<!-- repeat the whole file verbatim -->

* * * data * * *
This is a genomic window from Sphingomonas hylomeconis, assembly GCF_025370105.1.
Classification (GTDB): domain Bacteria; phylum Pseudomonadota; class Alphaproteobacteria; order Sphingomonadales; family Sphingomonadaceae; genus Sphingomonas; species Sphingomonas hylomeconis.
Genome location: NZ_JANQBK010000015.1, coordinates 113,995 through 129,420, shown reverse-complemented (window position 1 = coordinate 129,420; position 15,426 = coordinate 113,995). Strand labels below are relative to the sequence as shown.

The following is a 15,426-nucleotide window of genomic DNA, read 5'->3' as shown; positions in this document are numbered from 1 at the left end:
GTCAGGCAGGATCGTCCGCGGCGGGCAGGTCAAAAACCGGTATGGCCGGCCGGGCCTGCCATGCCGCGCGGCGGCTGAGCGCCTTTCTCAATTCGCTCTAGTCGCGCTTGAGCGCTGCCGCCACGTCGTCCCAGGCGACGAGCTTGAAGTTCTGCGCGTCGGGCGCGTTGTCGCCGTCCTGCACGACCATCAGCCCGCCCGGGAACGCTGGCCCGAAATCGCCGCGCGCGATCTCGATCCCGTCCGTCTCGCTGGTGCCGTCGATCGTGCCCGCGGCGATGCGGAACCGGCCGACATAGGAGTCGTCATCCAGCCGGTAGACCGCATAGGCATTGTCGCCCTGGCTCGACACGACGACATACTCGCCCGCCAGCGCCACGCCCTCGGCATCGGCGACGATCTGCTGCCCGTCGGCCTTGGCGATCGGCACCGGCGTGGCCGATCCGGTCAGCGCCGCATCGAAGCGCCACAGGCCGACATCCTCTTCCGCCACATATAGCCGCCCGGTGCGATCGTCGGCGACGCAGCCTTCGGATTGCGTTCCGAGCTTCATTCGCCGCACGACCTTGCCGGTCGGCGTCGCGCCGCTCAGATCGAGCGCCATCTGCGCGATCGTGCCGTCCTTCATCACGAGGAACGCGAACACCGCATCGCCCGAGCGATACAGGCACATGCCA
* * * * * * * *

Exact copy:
This is a genomic window from Sphingomonas hylomeconis, assembly GCF_025370105.1.
Classification (GTDB): domain Bacteria; phylum Pseudomonadota; class Alphaproteobacteria; order Sphingomonadales; family Sphingomonadaceae; genus Sphingomonas; species Sphingomonas hylomeconis.
Genome location: NZ_JANQBK010000015.1, coordinates 113,995 through 129,420, shown reverse-complemented (window position 1 = coordinate 129,420; position 15,426 = coordinate 113,995). Strand labels below are relative to the sequence as shown.

The following is a 15,426-nucleotide window of genomic DNA, read 5'->3' as shown; positions in this document are numbered from 1 at the left end:
GTCAGGCAGGATCGTCCGCGGCGGGCAGGTCAAAAACCGGTATGGCCGGCCGGGCCTGCCATGCCGCGCGGCGGCTGAGCGCCTTTCTCAATTCGCTCTAGTCGCGCTTGAGCGCTGCCGCCACGTCGTCCCAGGCGACGAGCTTGAAGTTCTGCGCGTCGGGCGCGTTGTCGCCGTCCTGCACGACCATCAGCCCGCCCGGGAACGCTGGCCCGAAATCGCCGCGCGCGATCTCGATCCCGTCCGTCTCGCTGGTGCCGTCGATCGTGCCCGCGGCGATGCGGAACCGGCCGACATAGGAGTCGTCATCCAGCCGGTAGACCGCATAGGCATTGTCGCCCTGGCTCGACACGACGACATACTCGCCCGCCAGCGCCACGCCCTCGGCATCGGCGACGATCTGCTGCCCGTCGGCCTTGGCGATCGGCACCGGCGTGGCCGATCCGGTCAGCGCCGCATCGAAGCGCCACAGGCCGACATCCTCTTCCGCCACATATAGCCGCCCGGTGCGATCGTCGGCGACGCAGCCTTCGGATTGCGTTCCGAGCTTCATTCGCCGCACGACCTTGCCGGTCGGCGTCGCGCCGCTCAGATCGAGCGCCATCTGCGCGATCGTGCCGTCCTTCATCACGAGGAACGCGAACACCGCATCGCCCGAGCGATACAGGCACATGCCA